I don't suppose people could get paid AND enjoy their work, could they? Is there a chance that money is not the only motivating factor to work?
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Report this Post08-15-2011 11:37 PM Click Here to See the Profile for maryjaneSend a Private Message to maryjaneDirect Link to This Post
 
quote
Originally posted by Boondawg:


And I am not asking anyone to believe anything or supplying anyone with any kinds of facts or theroies.
Nor did I spend years in collage studying & getting certified saying I am qualilfied to do those things.



None of which changes the fact that you are just like they (and everyone else) is. You went to a great deal of trouble not long ago to change jobs (and your job title IIRC) just to make a better living.

The long term upshot of this will go like this:
"Hey boss, I won't be in today, my brain problem is acting up again and I gotta go get a fix--I mean prescription from my doc"

"Uh--Ok Billy Bob--jSure--ust come on back in when you come down--I mean get to feeling better".

Or

"Man, you can't refuse to hire me cuz I shoot up--I got a medically defined ailment--I have a brain problem--and don't even think about me having to take them pee tests either--I ain't no junky--my doc says I'm just sick".

We've politically corrected everything else--why not addiction?

I smoke, not because I'm sick--not because i have a "brain problem" but because I' CHOOSE to be stupid. There's a big difference in being stupid and having a "brain problem".


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Report this Post08-15-2011 11:43 PM Click Here to See the Profile for maryjaneSend a Private Message to maryjaneDirect Link to This Post
 
quote
Originally posted by newf:


I don't suppose people could get paid AND enjoy their work, could they? Is there a chance that money is not the only motivating factor to work?


Sure they can--I've enjoyed virtually every job I ever had--but i never did any of them without an eye on what I was recieving as compensation for that work. Everybody has an angle--everybody.
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Report this Post08-15-2011 11:43 PM Click Here to See the Profile for newfSend a Private Message to newfDirect Link to This Post
"Because there is no pill which alone can cure addiction, choosing recovery over unhealthy behaviors is necessary," Hajela said.

This "choosing recovery" is akin to people with heart disease who may not choose the underlying genetic causes of their heart problems but do need to choose to eat healthier or begin exercising, in addition to medical or surgical interventions, the researchers said.

"So, we have to stop moralizing, blaming, controlling or smirking at the person with the disease of addiction, and start creating opportunities for individuals and families to get help and providing assistance in choosing proper treatment," Miller said.
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Report this Post08-15-2011 11:46 PM Click Here to See the Profile for newfSend a Private Message to newfDirect Link to This Post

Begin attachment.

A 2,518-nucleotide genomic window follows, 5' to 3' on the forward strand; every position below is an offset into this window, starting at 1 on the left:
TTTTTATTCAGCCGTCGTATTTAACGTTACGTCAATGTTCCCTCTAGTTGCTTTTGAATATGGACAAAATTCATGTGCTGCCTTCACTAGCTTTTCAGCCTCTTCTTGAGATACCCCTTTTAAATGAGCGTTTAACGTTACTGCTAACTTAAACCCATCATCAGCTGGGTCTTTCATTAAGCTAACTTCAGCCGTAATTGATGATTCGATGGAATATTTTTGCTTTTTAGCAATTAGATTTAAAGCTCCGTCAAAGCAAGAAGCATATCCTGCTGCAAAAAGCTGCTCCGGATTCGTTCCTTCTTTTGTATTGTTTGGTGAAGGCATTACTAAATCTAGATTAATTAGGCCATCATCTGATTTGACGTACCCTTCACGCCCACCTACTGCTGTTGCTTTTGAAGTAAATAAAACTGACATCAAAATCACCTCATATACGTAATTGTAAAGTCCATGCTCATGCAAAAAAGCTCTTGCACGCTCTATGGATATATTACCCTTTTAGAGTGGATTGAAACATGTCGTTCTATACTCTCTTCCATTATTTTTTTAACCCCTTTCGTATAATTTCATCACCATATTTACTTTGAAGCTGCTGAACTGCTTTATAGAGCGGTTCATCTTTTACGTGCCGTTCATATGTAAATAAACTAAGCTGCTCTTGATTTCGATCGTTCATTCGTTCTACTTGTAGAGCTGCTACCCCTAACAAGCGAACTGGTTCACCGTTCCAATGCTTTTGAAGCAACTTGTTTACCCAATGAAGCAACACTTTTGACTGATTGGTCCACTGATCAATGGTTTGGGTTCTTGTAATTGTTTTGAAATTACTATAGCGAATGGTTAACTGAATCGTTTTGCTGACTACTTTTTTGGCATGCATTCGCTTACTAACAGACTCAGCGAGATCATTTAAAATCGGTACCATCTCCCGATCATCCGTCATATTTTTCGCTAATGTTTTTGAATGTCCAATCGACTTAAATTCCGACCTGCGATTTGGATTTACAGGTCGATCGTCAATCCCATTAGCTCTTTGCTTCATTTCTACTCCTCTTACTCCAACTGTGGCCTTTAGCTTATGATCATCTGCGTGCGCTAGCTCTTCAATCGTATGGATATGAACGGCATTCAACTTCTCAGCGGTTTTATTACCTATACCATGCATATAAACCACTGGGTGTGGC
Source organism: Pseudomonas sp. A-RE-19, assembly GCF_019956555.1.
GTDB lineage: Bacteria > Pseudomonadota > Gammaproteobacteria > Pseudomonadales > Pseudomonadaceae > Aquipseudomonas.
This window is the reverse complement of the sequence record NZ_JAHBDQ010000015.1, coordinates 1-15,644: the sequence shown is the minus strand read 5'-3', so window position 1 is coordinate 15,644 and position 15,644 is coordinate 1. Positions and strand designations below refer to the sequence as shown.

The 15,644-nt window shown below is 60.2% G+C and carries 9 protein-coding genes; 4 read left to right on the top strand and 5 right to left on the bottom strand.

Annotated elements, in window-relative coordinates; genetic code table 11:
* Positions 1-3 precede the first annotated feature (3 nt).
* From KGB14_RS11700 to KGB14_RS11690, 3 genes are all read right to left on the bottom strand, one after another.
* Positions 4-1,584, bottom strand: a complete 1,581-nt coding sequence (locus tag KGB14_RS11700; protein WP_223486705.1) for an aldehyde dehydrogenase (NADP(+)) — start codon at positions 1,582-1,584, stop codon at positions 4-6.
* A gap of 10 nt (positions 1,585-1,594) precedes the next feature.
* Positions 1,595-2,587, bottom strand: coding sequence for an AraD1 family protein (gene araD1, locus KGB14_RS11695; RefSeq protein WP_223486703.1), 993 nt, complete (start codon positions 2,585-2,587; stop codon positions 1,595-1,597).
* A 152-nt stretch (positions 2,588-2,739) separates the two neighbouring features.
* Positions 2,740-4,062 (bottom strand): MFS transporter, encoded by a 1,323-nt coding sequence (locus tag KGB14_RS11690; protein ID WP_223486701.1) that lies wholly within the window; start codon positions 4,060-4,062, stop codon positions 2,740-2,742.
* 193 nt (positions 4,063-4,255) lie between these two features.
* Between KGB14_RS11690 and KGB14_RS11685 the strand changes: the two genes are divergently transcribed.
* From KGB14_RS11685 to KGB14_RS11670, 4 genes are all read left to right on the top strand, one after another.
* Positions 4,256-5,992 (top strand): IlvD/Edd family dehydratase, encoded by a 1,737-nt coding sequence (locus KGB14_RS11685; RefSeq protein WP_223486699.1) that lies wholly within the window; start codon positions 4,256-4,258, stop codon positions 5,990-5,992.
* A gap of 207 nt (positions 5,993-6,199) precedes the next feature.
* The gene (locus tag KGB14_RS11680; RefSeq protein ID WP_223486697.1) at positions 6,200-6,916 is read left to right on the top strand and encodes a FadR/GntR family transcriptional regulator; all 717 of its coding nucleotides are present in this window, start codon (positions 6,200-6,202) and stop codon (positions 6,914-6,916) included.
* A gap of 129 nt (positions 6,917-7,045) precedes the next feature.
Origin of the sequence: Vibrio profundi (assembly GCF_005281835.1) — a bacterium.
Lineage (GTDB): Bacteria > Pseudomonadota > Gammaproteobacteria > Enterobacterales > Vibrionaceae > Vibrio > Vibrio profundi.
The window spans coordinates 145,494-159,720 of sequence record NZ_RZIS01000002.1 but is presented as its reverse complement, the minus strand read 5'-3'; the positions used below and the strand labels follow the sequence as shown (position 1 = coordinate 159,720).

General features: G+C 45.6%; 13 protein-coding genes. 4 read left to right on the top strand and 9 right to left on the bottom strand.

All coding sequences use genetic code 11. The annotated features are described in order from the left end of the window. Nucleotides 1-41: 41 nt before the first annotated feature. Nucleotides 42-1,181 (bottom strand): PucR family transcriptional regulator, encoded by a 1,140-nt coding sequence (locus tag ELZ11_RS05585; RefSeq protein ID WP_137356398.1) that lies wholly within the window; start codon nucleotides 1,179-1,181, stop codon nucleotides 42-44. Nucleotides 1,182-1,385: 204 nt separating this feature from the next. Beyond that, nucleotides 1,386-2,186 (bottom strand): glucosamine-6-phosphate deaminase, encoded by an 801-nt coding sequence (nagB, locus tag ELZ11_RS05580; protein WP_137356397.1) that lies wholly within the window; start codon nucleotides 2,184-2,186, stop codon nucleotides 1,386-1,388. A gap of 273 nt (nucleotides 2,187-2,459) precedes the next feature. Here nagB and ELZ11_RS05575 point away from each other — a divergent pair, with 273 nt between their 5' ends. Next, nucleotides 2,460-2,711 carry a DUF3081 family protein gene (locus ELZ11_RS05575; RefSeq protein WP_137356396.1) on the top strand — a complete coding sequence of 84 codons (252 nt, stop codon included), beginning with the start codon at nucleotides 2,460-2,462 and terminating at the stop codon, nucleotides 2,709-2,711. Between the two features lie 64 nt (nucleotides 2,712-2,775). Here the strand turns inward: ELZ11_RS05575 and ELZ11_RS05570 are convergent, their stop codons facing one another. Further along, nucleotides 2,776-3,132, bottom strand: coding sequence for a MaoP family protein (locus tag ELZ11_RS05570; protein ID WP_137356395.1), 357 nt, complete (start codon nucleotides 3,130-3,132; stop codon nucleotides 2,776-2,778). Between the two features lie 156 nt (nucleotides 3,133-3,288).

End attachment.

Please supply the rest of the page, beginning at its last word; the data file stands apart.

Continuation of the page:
newf

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Member since Sep 2006
 
quote
Originally posted by maryjane:


Sure they can--I've enjoyed virtually every job I ever had--but i never did any of them without an eye on what I was recieving as compensation for that work. Everybody has an angle--everybody.


True but labelling things as being ONLY done for that angle is wrong IMO. Sometimes it may be true sometimes not.

[This message has been edited by newf (edited 08-15-2011).]

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Report this Post08-16-2011 12:29 AM Click Here to See the Profile for maryjaneSend a Private Message to maryjaneDirect Link to This Post
 
quote
and start creating opportunities for individuals and families to get help and providing assistance in choosing proper treatment," Miller said.


BINGO!!
And now, "addiction" is also a disease. A 2fer!!

That treatment ain't gonna be provided by Joe the plumber--and odds are it ain't going to be provided for free either. Who will provide it?
ASAM--among others. Conflict of interest? You betcha--but neither the doctors nor the addicts will care--especially the addicts, cuz they aren't addicts anymore--they're sick folks with a bona fide, genuine, medically diagnosed "brain problem".

Yeah, I got one too--where do i sign up for my monthly check??

I suspect ASAM had to get this out in a hurry---before medicare/medicaid got their budgets slashed. Get their foot in the door so to speak, since many addicts can't even support their habits much less providing their family with healthcare insurance or even life insurance. in case they OD. No problem--Kathy Sebelius can write it in to Obamacare, since she's been given broad powers to decide what is and what isn't covered,

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Report this Post08-16-2011 10:08 AM Click Here to See the Profile for PyrthianClick Here to Email PyrthianSend a Private Message to PyrthianDirect Link to This Post
doesnt actually change anything, tho, does it?